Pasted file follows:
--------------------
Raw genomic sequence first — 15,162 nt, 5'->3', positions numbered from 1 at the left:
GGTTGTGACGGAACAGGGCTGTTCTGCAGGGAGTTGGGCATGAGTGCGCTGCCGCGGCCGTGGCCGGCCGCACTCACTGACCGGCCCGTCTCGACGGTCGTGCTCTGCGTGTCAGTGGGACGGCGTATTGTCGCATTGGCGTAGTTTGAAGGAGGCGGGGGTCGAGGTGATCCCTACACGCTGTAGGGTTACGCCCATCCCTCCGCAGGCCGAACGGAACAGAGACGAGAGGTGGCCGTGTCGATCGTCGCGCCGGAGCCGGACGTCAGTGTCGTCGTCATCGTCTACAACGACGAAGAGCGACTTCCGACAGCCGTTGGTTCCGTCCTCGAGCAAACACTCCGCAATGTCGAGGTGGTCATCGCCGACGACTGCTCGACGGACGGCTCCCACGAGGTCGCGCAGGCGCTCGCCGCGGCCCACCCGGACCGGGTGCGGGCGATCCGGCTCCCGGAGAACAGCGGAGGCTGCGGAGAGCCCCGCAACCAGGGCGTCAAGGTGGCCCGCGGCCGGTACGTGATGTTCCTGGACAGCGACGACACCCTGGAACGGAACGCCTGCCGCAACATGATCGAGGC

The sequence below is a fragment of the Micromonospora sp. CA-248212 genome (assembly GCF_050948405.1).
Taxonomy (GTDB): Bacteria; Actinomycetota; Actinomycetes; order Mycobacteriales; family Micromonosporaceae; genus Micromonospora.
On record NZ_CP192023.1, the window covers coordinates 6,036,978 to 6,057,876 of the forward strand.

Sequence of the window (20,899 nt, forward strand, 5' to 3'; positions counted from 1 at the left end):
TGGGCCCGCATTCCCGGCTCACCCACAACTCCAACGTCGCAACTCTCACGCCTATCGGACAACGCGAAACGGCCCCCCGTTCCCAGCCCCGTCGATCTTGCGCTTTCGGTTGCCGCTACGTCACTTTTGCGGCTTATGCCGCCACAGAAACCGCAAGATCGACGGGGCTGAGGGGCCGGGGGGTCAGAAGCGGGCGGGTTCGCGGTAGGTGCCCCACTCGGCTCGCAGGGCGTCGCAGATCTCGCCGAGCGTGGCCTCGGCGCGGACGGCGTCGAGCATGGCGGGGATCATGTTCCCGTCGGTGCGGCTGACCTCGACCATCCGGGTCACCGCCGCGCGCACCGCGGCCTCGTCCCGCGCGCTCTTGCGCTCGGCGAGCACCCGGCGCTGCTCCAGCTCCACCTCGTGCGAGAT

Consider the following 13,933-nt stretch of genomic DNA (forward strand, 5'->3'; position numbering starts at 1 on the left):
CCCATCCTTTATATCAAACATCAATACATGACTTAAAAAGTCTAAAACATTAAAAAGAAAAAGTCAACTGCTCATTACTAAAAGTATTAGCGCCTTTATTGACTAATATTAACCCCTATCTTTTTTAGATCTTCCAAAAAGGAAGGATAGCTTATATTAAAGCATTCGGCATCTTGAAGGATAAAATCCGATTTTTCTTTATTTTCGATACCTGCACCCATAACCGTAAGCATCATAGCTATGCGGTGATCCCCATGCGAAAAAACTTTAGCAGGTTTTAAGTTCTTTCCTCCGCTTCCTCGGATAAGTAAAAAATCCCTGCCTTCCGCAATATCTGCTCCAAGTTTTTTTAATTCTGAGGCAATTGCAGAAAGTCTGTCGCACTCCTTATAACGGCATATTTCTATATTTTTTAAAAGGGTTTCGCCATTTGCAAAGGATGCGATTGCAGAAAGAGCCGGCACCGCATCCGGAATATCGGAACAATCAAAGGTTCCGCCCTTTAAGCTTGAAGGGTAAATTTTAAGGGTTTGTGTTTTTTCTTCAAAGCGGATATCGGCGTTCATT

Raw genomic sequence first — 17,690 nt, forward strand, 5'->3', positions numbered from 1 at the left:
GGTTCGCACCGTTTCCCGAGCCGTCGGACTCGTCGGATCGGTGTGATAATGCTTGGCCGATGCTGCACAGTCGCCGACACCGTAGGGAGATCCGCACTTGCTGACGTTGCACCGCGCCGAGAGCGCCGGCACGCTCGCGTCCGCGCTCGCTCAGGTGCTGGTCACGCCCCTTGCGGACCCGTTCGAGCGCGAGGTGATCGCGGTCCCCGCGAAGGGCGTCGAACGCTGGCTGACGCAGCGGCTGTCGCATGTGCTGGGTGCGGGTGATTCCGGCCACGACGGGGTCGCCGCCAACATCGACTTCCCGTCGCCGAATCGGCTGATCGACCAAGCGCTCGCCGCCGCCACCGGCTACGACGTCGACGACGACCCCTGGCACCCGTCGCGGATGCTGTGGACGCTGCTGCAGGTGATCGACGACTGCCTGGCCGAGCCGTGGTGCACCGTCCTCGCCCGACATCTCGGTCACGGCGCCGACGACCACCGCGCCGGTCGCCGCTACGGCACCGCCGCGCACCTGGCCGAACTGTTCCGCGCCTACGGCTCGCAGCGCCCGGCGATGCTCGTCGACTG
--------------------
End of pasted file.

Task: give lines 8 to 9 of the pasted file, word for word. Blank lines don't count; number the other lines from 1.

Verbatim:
Consider the following 13,933-nt stretch of genomic DNA (forward strand, 5'->3'; position numbering starts at 1 on the left):
CCCATCCTTTATATCAAACATCAATACATGACTTAAAAAGTCTAAAACATTAAAAAGAAAAAGTCAACTGCTCATTACTAAAAGTATTAGCGCCTTTATTGACTAATATTAACCCCTATCTTTTTTAGATCTTCCAAAAAGGAAGGATAGCTTATATTAAAGCATTCGGCATCTTGAAGGATAAAATCCGATTTTTCTTTATTTTCGATACCTGCACCCATAACCGTAAGCATCATAGCTATGCGGTGATCCCCATGCGAAAAAACTTTAGCAGGTTTTAAGTTCTTTCCTCCGCTTCCTCGGATAAGTAAAAAATCCCTGCCTTCCGCAATATCTGCTCCAAGTTTTTTTAATTCTGAGGCAATTGCAGAAAGTCTGTCGCACTCCTTATAACGGCATATTTCTATATTTTTTAAAAGGGTTTCGCCATTTGCAAAGGATGCGATTGCAGAAAGAGCCGGCACCGCATCCGGAATATCGGAACAATCAAAGGTTCCGCCCTTTAAGCTTGAAGGGTAAATTTTAAGGGTTTGTGTTTTTTCTTCAAAGCGGATATCGGCGTTCATT